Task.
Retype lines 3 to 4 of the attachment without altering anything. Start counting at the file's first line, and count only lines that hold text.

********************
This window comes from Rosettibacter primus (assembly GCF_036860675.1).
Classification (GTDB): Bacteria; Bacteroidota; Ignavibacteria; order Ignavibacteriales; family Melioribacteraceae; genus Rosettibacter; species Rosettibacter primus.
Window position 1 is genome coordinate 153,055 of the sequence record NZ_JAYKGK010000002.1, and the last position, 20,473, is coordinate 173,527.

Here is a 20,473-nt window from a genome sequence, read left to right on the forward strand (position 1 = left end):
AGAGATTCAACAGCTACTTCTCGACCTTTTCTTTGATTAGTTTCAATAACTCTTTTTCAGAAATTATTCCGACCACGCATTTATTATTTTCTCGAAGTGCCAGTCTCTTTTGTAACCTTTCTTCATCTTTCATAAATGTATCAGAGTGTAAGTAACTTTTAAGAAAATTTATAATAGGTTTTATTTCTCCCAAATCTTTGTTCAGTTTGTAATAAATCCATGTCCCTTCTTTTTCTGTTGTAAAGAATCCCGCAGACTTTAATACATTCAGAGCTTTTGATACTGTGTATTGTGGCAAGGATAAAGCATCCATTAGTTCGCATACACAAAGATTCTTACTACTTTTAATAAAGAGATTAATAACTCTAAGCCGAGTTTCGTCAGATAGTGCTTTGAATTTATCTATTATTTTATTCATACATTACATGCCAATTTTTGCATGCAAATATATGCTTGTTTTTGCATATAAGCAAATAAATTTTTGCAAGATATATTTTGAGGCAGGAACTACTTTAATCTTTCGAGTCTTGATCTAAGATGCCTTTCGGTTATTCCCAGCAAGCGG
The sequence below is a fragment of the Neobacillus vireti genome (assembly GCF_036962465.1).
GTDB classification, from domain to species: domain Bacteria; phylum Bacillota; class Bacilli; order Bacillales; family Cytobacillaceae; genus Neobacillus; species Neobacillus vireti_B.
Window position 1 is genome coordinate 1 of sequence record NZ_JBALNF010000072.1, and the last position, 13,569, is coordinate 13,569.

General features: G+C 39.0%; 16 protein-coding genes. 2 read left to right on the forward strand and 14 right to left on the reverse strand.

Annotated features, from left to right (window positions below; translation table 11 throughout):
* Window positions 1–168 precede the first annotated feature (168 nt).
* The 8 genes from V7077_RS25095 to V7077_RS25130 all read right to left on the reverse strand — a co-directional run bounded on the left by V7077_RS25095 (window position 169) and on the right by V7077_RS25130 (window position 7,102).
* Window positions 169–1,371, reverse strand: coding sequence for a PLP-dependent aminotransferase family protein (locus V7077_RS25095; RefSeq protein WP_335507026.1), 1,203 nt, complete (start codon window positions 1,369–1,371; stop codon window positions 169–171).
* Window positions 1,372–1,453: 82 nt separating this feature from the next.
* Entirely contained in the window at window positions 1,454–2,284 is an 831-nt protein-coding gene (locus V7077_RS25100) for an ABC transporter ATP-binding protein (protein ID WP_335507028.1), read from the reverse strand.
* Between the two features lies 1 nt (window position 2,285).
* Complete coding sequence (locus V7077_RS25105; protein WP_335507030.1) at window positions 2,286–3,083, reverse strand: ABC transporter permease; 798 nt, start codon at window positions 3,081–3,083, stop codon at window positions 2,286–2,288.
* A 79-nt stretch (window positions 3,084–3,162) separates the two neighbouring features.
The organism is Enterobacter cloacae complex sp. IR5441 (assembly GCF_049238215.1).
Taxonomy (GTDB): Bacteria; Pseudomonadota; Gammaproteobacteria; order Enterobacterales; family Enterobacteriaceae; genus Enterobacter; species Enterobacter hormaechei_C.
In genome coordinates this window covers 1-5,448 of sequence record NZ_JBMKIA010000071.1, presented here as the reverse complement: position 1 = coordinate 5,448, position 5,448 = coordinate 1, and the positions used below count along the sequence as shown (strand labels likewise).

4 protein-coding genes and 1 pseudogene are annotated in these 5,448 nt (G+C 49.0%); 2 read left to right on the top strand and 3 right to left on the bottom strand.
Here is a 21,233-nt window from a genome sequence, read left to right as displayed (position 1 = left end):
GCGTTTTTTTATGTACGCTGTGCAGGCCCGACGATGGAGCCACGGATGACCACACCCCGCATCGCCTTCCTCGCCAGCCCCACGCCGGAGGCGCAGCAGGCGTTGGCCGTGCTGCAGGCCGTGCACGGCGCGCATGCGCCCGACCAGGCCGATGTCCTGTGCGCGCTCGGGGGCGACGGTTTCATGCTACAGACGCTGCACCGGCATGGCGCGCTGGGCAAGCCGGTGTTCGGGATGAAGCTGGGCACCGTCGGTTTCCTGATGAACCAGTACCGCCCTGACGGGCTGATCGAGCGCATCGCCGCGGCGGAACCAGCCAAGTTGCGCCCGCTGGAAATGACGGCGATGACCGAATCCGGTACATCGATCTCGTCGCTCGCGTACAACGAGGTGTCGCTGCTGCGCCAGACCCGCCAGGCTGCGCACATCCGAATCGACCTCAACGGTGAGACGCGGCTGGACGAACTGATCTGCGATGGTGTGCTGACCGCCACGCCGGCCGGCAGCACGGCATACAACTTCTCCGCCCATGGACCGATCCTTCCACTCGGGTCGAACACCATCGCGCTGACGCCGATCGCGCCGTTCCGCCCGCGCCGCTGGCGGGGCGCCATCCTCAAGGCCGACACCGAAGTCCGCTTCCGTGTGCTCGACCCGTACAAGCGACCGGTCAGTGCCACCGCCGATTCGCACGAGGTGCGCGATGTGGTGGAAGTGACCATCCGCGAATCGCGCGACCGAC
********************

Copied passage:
Window position 1 is genome coordinate 153,055 of the sequence record NZ_JAYKGK010000002.1, and the last position, 20,473, is coordinate 173,527.

Here is a 20,473-nt window from a genome sequence, read left to right on the forward strand (position 1 = left end):